Tax on Trust Income not Distributed

Where a trust has income and no one is presently entitled to it, the trustee of the trust will be taxed on this income at the top marginal tax rate because of s99A(4) ITAA36

http://classic.austlii.edu.au/au/legis/cth/consol_act/itaa1936240/s99a.html

Note that the income doesn’t necessarily need to be distributed, it could be retained by the trust yet still be taxed in the hands of the beneficiary if they have been made presently entitled to it.

On present entitlements and trusts see this post I wrote a few years ago:

Legal Tip 87: Trusts and Unpaid Present Entitlements

https://propertychat.com.au/community/threads/legal-tip-87-trusts-and-unpaid-present-entitlements.4718/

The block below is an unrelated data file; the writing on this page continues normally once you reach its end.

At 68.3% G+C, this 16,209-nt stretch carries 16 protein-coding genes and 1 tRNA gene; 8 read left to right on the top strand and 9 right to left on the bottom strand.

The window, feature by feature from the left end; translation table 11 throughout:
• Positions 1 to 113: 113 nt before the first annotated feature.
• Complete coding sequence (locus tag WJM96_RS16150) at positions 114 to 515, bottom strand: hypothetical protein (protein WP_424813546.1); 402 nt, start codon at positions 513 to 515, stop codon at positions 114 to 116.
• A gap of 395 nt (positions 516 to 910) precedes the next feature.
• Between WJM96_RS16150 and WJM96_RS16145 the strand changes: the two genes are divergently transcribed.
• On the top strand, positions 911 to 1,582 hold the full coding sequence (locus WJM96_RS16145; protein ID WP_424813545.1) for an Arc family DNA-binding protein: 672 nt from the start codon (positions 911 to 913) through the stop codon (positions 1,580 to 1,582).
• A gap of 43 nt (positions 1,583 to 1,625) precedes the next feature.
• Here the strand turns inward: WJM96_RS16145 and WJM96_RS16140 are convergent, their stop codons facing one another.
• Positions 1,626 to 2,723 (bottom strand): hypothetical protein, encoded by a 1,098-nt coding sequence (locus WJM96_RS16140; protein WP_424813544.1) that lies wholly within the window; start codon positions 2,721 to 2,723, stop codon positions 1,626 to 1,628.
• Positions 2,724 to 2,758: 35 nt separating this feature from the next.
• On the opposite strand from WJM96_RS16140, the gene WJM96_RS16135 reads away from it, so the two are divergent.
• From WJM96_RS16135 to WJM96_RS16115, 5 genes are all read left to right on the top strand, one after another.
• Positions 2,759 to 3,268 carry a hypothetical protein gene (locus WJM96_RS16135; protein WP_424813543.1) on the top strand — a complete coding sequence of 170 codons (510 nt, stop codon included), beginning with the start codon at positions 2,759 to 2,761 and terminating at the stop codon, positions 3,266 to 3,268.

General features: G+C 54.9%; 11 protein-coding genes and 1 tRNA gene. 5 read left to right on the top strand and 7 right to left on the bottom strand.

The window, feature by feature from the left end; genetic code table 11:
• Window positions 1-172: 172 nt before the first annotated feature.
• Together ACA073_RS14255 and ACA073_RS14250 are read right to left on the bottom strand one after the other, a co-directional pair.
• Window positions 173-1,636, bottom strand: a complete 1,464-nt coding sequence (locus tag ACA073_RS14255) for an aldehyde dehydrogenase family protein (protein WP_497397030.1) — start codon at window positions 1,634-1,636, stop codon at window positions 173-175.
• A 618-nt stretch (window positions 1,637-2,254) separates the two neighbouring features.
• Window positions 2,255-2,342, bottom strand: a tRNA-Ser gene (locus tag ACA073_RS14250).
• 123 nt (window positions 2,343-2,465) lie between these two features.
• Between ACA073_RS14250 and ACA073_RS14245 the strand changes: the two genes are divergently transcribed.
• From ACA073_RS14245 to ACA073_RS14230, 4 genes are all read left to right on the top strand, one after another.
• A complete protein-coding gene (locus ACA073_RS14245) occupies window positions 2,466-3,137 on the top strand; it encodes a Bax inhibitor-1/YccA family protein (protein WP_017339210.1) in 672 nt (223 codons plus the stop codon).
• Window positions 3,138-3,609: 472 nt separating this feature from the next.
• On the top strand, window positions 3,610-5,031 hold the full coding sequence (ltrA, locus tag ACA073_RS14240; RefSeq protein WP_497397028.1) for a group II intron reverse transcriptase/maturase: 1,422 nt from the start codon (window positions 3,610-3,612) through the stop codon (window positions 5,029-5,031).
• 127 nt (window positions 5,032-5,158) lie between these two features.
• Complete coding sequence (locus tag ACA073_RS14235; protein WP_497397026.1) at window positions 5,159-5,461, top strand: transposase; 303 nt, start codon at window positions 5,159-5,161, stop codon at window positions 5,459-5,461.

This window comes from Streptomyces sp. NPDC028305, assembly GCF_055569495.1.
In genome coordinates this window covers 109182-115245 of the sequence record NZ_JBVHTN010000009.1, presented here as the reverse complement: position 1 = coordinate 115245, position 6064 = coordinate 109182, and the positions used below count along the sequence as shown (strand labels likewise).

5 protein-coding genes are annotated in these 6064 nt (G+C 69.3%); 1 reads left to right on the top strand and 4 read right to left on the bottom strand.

Example

Simpson family trust has $10,000 in income in year 1. The trustee makes Bart presently entitled to the income so Bart is the one that is taxed on this income. The trustee may not physical transfer the money, but if the is the case Bart will still be taxed (and he will have an unpaid present entitlement with the trust, which is similar to a loan). Bart has no other income and pays no tax.

In year 2 the trust has $10,000 in income, but the trustee doesn’t make anyone presently entitled – perhaps they forgot, or perhaps their resolutions were defective.

The trustee will pay the tax at the top tax 47%

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